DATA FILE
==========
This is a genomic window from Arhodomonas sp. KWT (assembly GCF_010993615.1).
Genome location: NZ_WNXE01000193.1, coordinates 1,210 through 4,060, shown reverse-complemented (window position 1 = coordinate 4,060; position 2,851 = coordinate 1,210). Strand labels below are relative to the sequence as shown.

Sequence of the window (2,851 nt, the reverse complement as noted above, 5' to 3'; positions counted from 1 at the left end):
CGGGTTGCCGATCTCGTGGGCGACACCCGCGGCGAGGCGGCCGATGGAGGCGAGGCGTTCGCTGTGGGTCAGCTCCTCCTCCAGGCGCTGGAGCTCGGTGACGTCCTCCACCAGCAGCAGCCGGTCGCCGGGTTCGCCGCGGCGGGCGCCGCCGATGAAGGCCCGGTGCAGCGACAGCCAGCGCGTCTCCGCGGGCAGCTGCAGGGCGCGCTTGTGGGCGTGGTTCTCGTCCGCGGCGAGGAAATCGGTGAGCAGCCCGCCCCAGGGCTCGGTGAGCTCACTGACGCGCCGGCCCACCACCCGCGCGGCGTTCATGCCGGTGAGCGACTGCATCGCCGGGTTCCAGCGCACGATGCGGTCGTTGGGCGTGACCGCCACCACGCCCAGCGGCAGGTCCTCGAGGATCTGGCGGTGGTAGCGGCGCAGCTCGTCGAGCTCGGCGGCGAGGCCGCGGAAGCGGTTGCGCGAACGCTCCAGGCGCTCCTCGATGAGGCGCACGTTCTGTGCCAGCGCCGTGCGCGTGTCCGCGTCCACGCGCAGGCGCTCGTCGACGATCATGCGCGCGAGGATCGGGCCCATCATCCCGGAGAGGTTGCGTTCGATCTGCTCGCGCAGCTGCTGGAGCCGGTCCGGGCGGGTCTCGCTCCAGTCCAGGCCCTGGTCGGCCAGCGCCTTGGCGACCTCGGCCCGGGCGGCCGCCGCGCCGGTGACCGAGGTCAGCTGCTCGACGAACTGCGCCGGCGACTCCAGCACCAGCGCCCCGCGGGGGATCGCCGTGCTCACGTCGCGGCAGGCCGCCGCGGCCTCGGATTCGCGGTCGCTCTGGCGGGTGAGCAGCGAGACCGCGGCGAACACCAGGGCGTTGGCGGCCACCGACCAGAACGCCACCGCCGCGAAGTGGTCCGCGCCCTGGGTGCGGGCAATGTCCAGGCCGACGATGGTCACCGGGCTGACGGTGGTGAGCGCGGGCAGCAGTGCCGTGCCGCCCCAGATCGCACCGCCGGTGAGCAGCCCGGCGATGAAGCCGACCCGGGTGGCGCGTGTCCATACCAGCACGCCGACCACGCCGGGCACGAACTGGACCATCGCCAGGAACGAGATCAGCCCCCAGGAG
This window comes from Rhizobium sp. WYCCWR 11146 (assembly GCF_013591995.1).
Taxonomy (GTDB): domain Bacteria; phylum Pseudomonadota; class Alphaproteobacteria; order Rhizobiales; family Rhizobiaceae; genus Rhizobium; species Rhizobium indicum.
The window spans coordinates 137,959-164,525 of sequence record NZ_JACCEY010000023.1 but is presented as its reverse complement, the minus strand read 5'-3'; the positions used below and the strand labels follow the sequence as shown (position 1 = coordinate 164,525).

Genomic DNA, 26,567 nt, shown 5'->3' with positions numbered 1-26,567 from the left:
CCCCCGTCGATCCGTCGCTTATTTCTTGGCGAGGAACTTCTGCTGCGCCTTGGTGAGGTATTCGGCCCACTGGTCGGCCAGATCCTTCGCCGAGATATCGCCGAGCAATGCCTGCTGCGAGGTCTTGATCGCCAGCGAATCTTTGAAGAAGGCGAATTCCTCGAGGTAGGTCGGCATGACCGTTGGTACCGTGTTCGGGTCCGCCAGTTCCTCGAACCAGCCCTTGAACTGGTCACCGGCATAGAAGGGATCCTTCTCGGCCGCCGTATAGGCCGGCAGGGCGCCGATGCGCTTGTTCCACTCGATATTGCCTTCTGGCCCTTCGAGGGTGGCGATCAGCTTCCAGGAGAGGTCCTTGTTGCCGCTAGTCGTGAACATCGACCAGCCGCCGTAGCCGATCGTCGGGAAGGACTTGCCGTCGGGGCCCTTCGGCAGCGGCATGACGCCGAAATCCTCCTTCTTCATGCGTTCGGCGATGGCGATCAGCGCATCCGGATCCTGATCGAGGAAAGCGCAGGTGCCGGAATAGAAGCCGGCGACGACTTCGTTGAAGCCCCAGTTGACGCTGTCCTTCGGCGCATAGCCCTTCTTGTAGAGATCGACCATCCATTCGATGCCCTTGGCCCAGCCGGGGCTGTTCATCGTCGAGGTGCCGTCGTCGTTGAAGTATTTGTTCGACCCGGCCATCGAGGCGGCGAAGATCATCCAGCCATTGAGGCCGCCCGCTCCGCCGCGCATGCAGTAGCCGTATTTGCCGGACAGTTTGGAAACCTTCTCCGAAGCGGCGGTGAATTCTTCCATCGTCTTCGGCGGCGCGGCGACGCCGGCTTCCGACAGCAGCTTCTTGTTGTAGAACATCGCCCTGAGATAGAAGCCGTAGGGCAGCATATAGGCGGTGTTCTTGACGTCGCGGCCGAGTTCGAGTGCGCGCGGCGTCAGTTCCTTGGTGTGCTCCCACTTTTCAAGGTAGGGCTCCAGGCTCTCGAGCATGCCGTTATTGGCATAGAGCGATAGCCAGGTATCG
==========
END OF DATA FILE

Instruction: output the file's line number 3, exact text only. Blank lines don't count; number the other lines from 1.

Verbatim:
Sequence of the window (2,851 nt, the reverse complement as noted above, 5' to 3'; positions counted from 1 at the left end):